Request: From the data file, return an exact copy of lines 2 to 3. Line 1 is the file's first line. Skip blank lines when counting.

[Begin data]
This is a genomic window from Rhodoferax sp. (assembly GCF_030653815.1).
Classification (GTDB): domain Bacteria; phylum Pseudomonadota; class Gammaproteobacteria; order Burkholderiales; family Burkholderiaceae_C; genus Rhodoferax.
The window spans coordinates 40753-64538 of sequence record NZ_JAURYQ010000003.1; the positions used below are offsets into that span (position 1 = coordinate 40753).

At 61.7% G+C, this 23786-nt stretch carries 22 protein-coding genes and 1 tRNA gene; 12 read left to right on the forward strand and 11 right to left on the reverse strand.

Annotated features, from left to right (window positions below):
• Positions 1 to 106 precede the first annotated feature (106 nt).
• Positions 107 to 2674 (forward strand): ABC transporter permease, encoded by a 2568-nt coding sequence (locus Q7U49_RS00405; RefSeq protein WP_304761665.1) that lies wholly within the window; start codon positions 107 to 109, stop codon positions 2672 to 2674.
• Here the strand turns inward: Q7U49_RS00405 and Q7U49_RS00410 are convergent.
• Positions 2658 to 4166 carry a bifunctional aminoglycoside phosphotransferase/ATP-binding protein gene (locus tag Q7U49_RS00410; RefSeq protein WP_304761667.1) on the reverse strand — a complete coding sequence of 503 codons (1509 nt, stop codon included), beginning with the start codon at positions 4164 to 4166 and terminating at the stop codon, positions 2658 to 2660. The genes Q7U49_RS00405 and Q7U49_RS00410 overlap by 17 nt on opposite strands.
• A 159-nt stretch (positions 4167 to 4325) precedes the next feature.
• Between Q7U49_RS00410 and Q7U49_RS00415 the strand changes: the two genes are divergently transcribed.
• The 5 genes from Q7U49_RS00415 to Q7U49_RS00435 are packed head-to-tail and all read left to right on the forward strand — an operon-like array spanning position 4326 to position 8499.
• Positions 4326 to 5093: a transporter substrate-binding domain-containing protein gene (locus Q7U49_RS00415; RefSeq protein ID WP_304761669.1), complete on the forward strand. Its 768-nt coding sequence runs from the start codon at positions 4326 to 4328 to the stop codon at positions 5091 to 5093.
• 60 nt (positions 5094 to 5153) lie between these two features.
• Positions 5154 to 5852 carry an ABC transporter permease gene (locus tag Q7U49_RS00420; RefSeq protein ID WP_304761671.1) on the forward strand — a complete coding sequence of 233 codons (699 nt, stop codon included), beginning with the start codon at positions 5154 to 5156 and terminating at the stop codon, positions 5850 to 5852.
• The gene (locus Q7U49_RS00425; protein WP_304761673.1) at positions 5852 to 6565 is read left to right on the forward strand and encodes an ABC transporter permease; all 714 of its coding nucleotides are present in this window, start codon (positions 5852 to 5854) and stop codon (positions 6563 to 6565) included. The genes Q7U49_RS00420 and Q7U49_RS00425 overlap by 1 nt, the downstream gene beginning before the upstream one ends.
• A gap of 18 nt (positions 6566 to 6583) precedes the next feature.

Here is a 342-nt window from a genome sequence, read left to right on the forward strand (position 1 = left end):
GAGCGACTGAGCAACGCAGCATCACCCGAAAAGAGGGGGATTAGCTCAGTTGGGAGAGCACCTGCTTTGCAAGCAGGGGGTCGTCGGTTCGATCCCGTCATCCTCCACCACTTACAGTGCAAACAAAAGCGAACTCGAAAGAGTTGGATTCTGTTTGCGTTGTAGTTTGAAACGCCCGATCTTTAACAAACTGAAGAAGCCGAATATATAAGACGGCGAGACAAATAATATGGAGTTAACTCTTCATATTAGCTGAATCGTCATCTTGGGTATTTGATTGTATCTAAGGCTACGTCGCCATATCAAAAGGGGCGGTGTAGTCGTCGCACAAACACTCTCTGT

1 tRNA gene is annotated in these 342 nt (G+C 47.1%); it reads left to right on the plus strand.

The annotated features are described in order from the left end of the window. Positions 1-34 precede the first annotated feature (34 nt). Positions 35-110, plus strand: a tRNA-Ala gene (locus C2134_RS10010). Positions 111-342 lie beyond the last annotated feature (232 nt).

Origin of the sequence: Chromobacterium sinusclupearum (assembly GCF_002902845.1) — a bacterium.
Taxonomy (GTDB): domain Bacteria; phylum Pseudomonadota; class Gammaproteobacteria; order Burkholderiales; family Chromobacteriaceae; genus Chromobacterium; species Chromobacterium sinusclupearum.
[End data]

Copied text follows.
Classification (GTDB): domain Bacteria; phylum Pseudomonadota; class Gammaproteobacteria; order Burkholderiales; family Burkholderiaceae_C; genus Rhodoferax.
The window spans coordinates 40753-64538 of sequence record NZ_JAURYQ010000003.1; the positions used below are offsets into that span (position 1 = coordinate 40753).